Analysis Of Paul Roberts And Aldous Huxley's Instant Gratification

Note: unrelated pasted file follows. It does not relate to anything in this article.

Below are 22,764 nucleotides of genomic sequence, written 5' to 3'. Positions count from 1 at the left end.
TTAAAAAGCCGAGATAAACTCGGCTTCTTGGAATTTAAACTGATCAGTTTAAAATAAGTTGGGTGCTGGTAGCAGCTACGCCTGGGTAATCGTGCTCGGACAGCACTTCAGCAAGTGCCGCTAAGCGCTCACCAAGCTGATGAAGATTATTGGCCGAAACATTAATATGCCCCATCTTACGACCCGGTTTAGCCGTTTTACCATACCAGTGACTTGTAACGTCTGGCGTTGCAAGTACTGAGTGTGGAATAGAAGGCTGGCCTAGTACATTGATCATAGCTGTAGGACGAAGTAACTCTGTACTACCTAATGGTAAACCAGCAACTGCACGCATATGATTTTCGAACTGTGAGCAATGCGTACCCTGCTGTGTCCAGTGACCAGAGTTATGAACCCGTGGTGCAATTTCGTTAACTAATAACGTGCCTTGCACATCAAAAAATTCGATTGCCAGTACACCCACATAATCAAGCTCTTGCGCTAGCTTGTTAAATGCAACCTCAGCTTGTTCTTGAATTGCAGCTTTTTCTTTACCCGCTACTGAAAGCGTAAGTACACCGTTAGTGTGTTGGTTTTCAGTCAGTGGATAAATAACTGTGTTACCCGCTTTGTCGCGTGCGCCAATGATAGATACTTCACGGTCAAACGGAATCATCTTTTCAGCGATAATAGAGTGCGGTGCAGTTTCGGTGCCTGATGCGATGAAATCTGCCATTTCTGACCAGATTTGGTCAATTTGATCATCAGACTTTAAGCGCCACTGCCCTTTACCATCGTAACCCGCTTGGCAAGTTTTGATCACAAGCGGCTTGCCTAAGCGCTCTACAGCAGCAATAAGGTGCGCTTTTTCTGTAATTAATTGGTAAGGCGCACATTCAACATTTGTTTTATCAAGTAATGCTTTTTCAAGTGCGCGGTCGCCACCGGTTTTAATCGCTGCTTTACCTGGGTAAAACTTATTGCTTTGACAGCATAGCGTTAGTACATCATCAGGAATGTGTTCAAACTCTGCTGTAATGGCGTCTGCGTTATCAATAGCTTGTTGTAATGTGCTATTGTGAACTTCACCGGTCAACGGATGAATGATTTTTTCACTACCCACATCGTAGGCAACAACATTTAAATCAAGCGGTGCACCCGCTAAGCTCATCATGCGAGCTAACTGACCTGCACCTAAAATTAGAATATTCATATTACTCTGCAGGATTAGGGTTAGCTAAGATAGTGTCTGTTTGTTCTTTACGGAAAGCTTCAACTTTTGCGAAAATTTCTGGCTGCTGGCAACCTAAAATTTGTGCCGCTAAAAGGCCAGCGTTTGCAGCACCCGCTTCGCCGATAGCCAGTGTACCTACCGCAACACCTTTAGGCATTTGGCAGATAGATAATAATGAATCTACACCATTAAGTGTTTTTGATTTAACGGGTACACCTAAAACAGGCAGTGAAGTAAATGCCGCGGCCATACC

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Today’s society is one of instants: Instant downloads, instant messaging, instant shipping, instant oatmeal, instant movies, instant gratification. For many, the idea of having the world on a whim is a thrilling human achievement. For others, such as Paul Roberts and Aldous Huxley, this instant gratification is their nightmare. In Robert’s case, he theorizes that humans are designed to work hard and to struggle. By taking away any sort of effort and hardship, humans are being numbed, dumbed down and destructive. Huxley, in his novel Brave New World, sets up an entire society that relying on mass production, mass consumption, and instant gratification. This immediacy and efficiencies creates a world of mindless drone humans skating through life in a numb happy state. Both Roberts and Huxley conclude that instant gratification through mass consumption, social interactions, and pain numbing services are detrimental to society; however Huxley’s feared world is fictional, while Roberts is a horrifying reality. In an essay entitled Instant Gratification, Paul Roberts, on the same topic as his novel, discusses society as it stands on an economy that is designed to satisfy “our immediate, self-serving needs”( Roberts). In the essay, Roberts touches on several aspects of societies growing obsession with new, fast, instantly gratifying products and behaviors. Some of the obvious examples include, instant messaging, online shopping, and plastic surgery. However, the author takes his

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